Mumbai: In July 2008, oil prices were at $145 (Rs6,800 today) a barrel. Indian airlines, like their global counterparts, were reeling under losses, given that jet fuel accounts for 45% of their operating costs.
It was in this environment that Wilbur L. Ross Jr, chairman and chief executive officer of the eponymous New York-based private equity fund WL Ross and Co. Llc, decided to invest $80 million in Gurgaon-based low-fare carrier SpiceJet Ltd; his bet was that crude would fall to $90 a barrel.
Ross, known for his skill in turning around distressed firms, also persuaded the investment banking arm of Goldman Sachs to invest $20 million in the airline.
In the fiscal that ended 31 March, SpiceJet posted a net profit of Rs61.4 crore, and was the only Indian airline to return profits that year.
In June, Ross, who entered SpiceJet at Rs25 a share, sold his stake to Chennai-based media baron Kalanithi Maran of Sun TV Network Ltd, at Rs47.25 a share, a profit of 89%. Overall, Maran bought a 37.75% stake in SpiceJet from Ross and Bhupendra (Bhulo) Kansagra, the airline’s promoter.
In an email interview, Ross told Mint he will not invest in any Indian carrier in the near future, having signed a non-compete agreement with Maran.
As for the industry, he said it must consolidate to be able to cut costs. Edited excerpts:
How was the SpiceJet experience? What were the strategies that you adopted to turn around a loss-making airline?
It was a great thrill to see our two original strategies work. We entered SpiceJet when oil prices were peaking, on the theory that they would decline sharply, relieving the pressure on low-cost carrier costs. Our second theory was that (chief executive) Sanjay Aggarwal would be able to reduce the airline’s controllable costs and to increase market share.
Could you please share some interesting attempts you made in this process?
It was really lots of little steps rather than one gigantic one, but in general it was improving the experience passengers had when flying SpiceJet.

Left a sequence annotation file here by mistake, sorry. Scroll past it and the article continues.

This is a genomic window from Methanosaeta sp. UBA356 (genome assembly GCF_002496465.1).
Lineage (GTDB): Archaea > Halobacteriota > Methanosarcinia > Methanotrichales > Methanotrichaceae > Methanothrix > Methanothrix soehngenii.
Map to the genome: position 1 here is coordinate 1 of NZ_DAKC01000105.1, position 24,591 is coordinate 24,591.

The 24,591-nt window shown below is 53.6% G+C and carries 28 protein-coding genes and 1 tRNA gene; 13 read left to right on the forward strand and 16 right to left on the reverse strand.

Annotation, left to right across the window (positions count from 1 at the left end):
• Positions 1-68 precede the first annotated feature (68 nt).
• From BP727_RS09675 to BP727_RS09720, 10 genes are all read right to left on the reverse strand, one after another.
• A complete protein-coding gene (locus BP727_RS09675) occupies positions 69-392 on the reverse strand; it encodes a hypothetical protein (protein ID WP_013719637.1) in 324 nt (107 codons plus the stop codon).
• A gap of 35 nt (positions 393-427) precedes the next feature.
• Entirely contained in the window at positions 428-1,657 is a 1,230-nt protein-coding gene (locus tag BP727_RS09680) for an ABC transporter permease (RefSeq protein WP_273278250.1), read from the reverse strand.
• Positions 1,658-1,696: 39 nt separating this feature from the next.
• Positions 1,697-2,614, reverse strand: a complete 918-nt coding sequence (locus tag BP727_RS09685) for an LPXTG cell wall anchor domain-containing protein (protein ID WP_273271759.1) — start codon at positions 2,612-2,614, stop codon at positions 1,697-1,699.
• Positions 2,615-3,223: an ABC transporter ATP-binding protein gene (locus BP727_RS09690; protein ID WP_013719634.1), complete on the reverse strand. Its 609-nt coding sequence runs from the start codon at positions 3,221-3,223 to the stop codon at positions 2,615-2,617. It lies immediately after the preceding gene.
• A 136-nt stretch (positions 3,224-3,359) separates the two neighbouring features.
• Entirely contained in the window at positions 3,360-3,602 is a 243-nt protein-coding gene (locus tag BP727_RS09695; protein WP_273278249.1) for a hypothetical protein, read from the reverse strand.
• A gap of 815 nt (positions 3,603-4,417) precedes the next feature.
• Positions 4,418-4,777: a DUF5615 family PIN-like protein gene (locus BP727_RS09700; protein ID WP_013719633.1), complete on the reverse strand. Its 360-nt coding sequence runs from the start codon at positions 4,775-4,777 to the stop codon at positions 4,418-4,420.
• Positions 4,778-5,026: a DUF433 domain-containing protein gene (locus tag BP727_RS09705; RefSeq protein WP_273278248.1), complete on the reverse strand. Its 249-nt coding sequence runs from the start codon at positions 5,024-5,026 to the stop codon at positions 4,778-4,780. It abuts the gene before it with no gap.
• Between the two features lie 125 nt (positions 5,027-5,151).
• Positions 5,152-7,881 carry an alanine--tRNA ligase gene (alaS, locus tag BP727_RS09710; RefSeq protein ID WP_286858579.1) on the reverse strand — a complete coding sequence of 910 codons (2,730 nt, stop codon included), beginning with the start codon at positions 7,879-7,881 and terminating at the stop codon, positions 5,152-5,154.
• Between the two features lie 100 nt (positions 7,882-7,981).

Are you happy with the current status of SpiceJet? Where do you want it to grow?
The addition of international routes will be a major step, involving more aircraft and even more sophisticated operational and marketing management.
Did you face any challenges in doing this?
The most complex parts were dealing simultaneously with the airline regulators and competitive challenges.
How profitable was your investment?
The conversion price was Rs25 and the selling price was at Rs47.25.
Any regrets in this deal?
My only regret is that we will no longer be involved, except that I will naturally fly SpiceJet when I travel to India.
Given a chance, would you invest in any other airline in India?
The buyer required us to sign a non-compete agreement.
Any key lessons from an airline investment in India?
There are too many airlines. Consolidation would save a lot of costs and would benefit both the flying public and the airline industry.
What is your outlook for Indian aviation?
As the economy continues to grow and as per capita income grows, air travel will continue to expand rapidly because the distances among cities are large and the airports are being improved.
Any lessons from the Indian aviation market?
We have learned a lot since we entered the Indian market and continue to be optimistic about the long-term outlook for the country and for its stock markets.